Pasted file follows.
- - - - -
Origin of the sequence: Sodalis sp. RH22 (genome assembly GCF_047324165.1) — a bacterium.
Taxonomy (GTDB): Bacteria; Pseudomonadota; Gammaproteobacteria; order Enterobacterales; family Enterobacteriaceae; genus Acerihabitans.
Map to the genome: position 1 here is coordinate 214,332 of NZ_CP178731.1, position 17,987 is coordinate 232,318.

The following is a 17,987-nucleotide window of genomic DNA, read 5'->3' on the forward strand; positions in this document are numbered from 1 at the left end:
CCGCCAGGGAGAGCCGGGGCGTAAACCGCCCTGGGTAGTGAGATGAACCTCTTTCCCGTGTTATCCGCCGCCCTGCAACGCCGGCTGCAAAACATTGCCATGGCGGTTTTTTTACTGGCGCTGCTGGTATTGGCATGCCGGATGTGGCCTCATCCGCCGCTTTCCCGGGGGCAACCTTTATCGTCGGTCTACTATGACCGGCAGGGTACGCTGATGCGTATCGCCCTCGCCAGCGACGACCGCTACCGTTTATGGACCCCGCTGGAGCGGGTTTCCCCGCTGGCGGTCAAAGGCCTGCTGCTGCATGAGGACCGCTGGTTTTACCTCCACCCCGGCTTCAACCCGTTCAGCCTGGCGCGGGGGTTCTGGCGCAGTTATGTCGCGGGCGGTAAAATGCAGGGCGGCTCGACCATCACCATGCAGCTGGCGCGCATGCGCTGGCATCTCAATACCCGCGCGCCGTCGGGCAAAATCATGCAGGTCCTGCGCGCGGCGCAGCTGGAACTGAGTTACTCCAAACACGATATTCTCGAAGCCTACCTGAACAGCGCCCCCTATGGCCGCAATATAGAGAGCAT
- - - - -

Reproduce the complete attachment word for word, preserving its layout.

Origin of the sequence: Sodalis sp. RH22 (genome assembly GCF_047324165.1) — a bacterium.
Taxonomy (GTDB): Bacteria; Pseudomonadota; Gammaproteobacteria; order Enterobacterales; family Enterobacteriaceae; genus Acerihabitans.
Map to the genome: position 1 here is coordinate 214,332 of NZ_CP178731.1, position 17,987 is coordinate 232,318.

The following is a 17,987-nucleotide window of genomic DNA, read 5'->3' on the forward strand; positions in this document are numbered from 1 at the left end:
CCGCCAGGGAGAGCCGGGGCGTAAACCGCCCTGGGTAGTGAGATGAACCTCTTTCCCGTGTTATCCGCCGCCCTGCAACGCCGGCTGCAAAACATTGCCATGGCGGTTTTTTTACTGGCGCTGCTGGTATTGGCATGCCGGATGTGGCCTCATCCGCCGCTTTCCCGGGGGCAACCTTTATCGTCGGTCTACTATGACCGGCAGGGTACGCTGATGCGTATCGCCCTCGCCAGCGACGACCGCTACCGTTTATGGACCCCGCTGGAGCGGGTTTCCCCGCTGGCGGTCAAAGGCCTGCTGCTGCATGAGGACCGCTGGTTTTACCTCCACCCCGGCTTCAACCCGTTCAGCCTGGCGCGGGGGTTCTGGCGCAGTTATGTCGCGGGCGGTAAAATGCAGGGCGGCTCGACCATCACCATGCAGCTGGCGCGCATGCGCTGGCATCTCAATACCCGCGCGCCGTCGGGCAAAATCATGCAGGTCCTGCGCGCGGCGCAGCTGGAACTGAGTTACTCCAAACACGATATTCTCGAAGCCTACCTGAACAGCGCCCCCTATGGCCGCAATATAGAGAGCAT